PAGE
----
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Pre-print servers fuel conspiracy theories

by on15 February 2021

Data which would be rejected turning up online

A team of boffins has found that data for science papers, which were yet to be carefully reviewed, were turning up online where it was being used to fuel conspiracy theories.

For those not in the know, boffins place their journal manuscripts on a public server prior to formal peer review. This is then kicked around by their fellow boffins who look for holes in the data and the logic.

A research team led by computer scientist Jeremy Blackburn, has tracked the appearance of links to preprints from social media sites, such as 4chan, popular with conspiracy theorists.

Blackburn and a graduate student, Satrio Yudhoatmojo, found more than 4,000 references on 4chan to papers on major preprint servers between 2016 and 2020, with the leading subjects being biology, infectious diseases, and epidemiology.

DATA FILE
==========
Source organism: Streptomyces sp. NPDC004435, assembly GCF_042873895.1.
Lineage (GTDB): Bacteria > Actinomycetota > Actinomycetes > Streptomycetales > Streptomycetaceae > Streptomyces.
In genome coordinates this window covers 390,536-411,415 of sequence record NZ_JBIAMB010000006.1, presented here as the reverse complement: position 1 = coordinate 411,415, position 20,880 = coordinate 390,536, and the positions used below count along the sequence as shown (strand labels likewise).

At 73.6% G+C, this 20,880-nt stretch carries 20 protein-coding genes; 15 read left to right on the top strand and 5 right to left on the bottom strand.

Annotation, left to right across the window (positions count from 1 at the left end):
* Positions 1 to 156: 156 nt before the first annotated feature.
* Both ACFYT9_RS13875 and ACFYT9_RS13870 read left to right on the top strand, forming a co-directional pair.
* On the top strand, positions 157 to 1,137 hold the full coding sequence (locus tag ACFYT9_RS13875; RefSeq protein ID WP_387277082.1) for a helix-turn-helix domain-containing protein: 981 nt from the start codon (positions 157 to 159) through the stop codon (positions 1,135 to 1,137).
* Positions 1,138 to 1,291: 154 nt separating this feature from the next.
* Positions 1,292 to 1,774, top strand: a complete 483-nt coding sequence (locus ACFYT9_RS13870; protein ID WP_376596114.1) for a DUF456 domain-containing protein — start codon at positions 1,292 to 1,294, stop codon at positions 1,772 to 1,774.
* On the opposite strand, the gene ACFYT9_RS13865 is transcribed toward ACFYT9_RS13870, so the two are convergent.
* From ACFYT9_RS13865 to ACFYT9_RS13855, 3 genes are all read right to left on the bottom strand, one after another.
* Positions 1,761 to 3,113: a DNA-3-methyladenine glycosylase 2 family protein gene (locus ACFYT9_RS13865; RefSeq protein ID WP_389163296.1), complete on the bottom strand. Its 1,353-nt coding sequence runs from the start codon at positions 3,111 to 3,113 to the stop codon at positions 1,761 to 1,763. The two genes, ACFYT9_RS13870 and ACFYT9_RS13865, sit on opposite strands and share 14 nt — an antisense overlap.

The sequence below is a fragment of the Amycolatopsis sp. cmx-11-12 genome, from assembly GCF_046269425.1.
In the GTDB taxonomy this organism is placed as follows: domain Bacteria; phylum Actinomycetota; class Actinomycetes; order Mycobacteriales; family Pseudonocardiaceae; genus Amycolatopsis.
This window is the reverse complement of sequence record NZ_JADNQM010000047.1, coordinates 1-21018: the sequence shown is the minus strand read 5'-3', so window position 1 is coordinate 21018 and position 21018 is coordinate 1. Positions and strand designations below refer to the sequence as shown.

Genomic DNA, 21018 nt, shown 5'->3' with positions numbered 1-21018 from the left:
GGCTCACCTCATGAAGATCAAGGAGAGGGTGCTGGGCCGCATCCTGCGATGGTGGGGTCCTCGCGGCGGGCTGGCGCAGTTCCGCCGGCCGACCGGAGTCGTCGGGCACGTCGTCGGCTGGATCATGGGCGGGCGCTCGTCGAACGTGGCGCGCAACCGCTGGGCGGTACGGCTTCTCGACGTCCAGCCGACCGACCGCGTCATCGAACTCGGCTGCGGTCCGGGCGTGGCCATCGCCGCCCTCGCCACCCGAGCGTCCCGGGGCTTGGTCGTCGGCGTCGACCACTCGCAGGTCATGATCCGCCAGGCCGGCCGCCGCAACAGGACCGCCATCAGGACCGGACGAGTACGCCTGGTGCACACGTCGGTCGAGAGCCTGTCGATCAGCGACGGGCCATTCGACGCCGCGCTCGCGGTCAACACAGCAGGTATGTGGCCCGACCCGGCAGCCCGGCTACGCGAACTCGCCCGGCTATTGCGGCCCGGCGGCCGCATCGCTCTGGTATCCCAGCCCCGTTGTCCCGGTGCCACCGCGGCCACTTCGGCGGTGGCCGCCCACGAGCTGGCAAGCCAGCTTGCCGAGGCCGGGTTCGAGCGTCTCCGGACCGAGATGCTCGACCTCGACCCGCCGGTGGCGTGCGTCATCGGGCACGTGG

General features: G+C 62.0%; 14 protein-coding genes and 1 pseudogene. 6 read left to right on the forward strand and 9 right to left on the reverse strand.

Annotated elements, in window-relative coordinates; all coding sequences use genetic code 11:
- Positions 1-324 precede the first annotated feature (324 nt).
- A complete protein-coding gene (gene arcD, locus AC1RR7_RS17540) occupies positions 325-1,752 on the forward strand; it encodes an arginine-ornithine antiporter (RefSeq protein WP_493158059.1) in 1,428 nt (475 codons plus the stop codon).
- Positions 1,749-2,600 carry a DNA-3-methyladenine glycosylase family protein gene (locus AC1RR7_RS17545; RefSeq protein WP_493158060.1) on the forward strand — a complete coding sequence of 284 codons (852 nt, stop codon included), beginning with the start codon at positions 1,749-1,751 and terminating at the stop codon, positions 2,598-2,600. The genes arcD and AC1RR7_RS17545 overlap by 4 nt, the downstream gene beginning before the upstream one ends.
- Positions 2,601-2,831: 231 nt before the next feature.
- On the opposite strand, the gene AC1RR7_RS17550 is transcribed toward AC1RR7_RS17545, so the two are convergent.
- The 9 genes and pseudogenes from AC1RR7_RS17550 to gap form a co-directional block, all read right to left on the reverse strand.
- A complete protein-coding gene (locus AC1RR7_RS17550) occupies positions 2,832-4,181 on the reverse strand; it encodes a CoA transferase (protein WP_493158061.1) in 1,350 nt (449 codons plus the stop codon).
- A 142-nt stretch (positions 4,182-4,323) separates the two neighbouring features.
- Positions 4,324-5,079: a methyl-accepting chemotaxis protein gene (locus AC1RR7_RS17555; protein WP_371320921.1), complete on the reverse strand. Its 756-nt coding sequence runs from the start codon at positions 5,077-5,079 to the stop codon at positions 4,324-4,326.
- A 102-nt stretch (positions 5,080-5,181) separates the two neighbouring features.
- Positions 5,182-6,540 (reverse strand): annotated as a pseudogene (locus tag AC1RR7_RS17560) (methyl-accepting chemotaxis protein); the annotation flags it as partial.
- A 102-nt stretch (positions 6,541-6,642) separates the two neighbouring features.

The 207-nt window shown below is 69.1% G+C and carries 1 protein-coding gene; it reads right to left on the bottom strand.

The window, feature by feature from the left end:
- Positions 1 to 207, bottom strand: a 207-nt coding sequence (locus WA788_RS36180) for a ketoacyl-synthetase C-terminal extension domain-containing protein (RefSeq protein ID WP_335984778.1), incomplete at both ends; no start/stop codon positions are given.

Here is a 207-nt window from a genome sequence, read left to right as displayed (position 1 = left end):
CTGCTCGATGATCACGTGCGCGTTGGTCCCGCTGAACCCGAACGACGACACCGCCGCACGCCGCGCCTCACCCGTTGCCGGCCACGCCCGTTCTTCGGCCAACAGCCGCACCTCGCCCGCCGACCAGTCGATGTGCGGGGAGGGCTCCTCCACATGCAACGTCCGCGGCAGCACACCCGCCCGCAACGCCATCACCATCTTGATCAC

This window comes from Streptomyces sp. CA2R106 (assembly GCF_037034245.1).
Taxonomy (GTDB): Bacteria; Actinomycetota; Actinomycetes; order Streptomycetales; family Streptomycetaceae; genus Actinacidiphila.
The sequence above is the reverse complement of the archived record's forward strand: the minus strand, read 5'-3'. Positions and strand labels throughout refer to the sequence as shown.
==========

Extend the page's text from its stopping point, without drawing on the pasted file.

He said the uneven review process has "lent an air of credibility" to preprints that experts might quickly spot as flawed but ordinary people wouldn't.

Blackburn, an assistant professor at Binghamton University said: "Papers from the preprint servers show up in a variety of conspiracy theories and are misinterpreted wildly because these people aren't scientists."

The executive director of ASAPbio, a nonprofit group that pushes for more transparency and wider use of preprint servers], added:"Preprint servers do not have the resources to be arbiters of whether something is true or not."

MIT Press's Rapid Reviews: COVID-19 journal  recently appended a scathing editor's note to its critique of articles that had been published on pre-print servers saying that while pre-print servers offer a mechanism to disseminate world-changing scientific research at unprecedented speed, they were a forum through “which misleading information can instantaneously undermine the international scientific community's credibility, destabilize diplomatic relationships, and compromise global safety".

Academics, they are *so" precious.



Last modified on 15 February 2021
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